Boston blues

Today, the Boston Athletic Association announced its new policies for how one can qualify for and enter the Boston Marathon. I suppose they are fair, and the system they decided on trumps a lottery system any day, but still. The new guidelines left me feeling pretty downtrodden.

Ever since I learned that the blue jackets with yellow stripes I saw runners wearing before races were Boston Marathon jackets, I have wanted to earn one for myself. I see a person in one of those jackets and I think, “That person must be fast. Or maybe they ran the marathon for charity, but it’s more likely they are fast.”

Sure, it's brightly colored almost to the point of being tacky. But people will notice you, and they will know that you're fast!

I never even thought qualifying was a possibility for me until last spring, when I ran a 1:43 half-marathon. Based on the Runner’s World training calculator, I should have been able to run a full marathon in 3:34:43, well under the 3:40 I needed to qualify for Boston. I put in the work and arrived at the start line of the New York City Marathon in November feeling healthy and confident. The crowded, windy, and hillier-than-I-expected course drained all that confidence out of me, and I finished in 3:43:23.

I knew the changes announced today were coming even before last fall’s marathon. I figured they would lower the qualifying times, and they did. The time for my age group is now 3:35, which I think is doable. However, the changes allow the fastest people to register first. To have an advantage over any of the other qualifiers, I need to run a 3:30.

The pace per mile for a 3:30 marathon is eight minutes, almost exactly. This seems lightning-fast to me. I ran a 20K in high school, when I believed myself to be at the peak of my fitness, and I ran 8:03 mile splits. I remember thinking, I will never run a distance race at a faster pace. Then last year, when I was 10 pounds heavier and six years older, I ran the half-marathon (slightly longer than a 20K) at 7:51 mile pace.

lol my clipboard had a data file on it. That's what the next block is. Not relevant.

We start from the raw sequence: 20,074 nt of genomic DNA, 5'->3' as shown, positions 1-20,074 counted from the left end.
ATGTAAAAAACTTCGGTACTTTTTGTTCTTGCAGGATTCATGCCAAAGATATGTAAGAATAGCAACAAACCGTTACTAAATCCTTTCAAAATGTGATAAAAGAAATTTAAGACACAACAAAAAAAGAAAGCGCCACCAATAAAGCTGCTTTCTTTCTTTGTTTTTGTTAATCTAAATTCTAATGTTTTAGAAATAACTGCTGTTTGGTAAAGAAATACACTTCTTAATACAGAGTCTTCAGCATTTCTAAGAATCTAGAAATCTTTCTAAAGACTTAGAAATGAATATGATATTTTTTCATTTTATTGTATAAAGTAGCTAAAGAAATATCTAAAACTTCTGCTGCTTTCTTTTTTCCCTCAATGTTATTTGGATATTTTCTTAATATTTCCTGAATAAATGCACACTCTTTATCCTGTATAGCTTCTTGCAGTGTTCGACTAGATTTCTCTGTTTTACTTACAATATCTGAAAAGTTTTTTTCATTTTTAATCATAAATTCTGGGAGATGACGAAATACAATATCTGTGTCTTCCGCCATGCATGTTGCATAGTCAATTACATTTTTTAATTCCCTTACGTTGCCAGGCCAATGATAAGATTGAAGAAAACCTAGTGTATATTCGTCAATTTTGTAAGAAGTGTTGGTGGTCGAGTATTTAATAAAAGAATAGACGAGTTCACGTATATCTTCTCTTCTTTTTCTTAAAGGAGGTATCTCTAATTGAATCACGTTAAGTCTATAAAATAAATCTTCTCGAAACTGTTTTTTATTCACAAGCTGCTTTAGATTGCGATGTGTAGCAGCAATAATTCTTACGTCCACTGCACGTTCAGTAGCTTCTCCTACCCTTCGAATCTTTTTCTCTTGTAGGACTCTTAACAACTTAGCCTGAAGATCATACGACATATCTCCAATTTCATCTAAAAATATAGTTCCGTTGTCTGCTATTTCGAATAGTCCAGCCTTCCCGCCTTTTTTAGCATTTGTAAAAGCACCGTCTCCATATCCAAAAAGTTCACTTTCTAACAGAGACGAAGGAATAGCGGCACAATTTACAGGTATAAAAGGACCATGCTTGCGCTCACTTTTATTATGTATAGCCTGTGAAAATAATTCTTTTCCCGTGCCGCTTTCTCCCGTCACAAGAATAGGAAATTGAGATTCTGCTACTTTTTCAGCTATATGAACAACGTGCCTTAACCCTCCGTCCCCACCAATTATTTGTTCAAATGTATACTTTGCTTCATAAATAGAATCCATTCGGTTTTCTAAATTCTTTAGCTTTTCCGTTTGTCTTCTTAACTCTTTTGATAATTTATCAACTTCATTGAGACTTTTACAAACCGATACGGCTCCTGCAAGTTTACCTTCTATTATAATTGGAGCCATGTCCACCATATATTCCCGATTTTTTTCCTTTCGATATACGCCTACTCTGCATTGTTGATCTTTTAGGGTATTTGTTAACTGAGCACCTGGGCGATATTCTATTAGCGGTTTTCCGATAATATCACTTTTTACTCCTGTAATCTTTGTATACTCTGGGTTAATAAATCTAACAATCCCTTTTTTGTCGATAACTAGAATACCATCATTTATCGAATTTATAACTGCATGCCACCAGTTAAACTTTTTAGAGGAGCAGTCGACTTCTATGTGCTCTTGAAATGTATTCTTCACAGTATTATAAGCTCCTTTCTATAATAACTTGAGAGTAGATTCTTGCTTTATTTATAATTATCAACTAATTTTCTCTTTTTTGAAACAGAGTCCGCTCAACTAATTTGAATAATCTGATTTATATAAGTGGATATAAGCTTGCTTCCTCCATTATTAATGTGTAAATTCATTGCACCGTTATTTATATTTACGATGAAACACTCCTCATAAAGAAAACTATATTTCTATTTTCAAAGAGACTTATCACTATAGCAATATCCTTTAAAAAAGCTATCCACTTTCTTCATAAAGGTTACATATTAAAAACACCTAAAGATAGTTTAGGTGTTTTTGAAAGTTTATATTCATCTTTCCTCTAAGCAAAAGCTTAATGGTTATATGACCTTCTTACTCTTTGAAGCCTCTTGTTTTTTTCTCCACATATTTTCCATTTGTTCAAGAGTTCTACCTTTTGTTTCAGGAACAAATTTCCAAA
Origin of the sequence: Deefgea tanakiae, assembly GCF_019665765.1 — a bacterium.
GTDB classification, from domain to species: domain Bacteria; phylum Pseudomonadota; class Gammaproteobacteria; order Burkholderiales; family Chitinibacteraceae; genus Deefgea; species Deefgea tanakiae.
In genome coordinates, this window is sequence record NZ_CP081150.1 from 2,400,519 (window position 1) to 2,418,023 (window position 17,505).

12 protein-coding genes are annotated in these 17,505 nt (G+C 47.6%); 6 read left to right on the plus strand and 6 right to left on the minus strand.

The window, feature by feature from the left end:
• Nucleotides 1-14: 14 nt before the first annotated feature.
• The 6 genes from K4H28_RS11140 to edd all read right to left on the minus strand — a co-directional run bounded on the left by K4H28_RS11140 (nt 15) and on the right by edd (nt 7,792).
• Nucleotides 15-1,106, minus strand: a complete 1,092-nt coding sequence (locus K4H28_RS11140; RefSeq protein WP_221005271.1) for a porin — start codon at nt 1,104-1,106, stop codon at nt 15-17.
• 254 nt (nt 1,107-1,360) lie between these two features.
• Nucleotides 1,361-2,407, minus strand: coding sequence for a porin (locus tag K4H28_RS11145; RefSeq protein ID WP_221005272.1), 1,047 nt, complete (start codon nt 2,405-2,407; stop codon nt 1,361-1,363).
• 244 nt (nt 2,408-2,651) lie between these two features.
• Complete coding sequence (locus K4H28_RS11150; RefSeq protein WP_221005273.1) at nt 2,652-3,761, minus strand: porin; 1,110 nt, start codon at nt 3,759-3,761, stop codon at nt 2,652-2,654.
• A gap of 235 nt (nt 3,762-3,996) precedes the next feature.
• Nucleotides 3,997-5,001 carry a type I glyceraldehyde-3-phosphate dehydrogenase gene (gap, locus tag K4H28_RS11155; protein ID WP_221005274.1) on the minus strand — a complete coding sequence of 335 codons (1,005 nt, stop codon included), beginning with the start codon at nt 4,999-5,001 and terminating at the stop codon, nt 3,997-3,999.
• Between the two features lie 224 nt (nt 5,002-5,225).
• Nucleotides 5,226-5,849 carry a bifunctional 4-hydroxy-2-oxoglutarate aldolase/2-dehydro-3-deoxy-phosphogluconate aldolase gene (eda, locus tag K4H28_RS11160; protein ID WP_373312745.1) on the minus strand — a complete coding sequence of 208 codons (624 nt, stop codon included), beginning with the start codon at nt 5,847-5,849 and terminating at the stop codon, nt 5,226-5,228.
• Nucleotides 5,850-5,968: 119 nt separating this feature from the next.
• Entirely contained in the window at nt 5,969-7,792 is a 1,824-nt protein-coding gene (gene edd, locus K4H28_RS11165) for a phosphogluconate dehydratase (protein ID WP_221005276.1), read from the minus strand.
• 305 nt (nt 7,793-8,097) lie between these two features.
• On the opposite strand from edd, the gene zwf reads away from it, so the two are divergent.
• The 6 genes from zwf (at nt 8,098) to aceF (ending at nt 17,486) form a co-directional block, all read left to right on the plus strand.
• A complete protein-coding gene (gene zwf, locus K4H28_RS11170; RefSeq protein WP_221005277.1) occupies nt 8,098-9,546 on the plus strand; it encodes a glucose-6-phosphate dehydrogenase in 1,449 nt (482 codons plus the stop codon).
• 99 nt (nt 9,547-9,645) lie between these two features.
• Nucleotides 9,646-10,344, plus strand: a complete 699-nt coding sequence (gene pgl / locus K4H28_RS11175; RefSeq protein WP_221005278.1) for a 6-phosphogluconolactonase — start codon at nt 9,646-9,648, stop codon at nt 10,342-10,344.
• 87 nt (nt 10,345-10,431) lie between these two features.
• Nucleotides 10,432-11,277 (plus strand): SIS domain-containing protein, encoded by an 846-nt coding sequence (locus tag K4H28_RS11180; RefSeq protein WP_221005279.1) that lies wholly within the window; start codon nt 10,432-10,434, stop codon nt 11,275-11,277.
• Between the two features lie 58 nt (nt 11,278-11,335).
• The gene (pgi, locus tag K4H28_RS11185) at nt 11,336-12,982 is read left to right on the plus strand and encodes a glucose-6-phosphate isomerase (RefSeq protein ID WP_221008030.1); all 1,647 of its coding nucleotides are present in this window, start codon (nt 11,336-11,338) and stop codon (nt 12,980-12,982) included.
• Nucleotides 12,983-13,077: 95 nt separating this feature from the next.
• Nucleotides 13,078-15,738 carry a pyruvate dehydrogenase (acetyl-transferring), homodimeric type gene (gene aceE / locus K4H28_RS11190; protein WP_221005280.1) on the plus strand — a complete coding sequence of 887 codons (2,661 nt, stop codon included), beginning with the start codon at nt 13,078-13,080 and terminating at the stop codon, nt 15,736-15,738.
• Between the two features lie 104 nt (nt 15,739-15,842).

Negative self-talk, man. It doesn’t help. I have experienced-runner friends who believe I have many faster marathons in me. I happen to work with a couple running experts, and both seem to have more confidence in my ability to improve than I have. I am relatively new to this marathon-running thing. I have many years to continue building on the work I’ve done, to continue getting faster, before I hit that point in life at which everything goes downhill. (Not excited for that!)

My body works, thank God, and I know I am physically able to put in the training for some faster marathons. What really needs exercise are my metaphorical self-confidence muscles. In the immortal words of Lisa “Left-Eye” Lopes, “Dreams are hopeless aspirations. In hopes of comin’ true, believe in yourself.”

Methinks I need more TLC on my running playlists.


About Meghan Loftus
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2 Responses to Boston blues

  1. Pingback: 2 Legit 2 Quit « Remember the H

  2. Pingback: The missing piece « Remember the H

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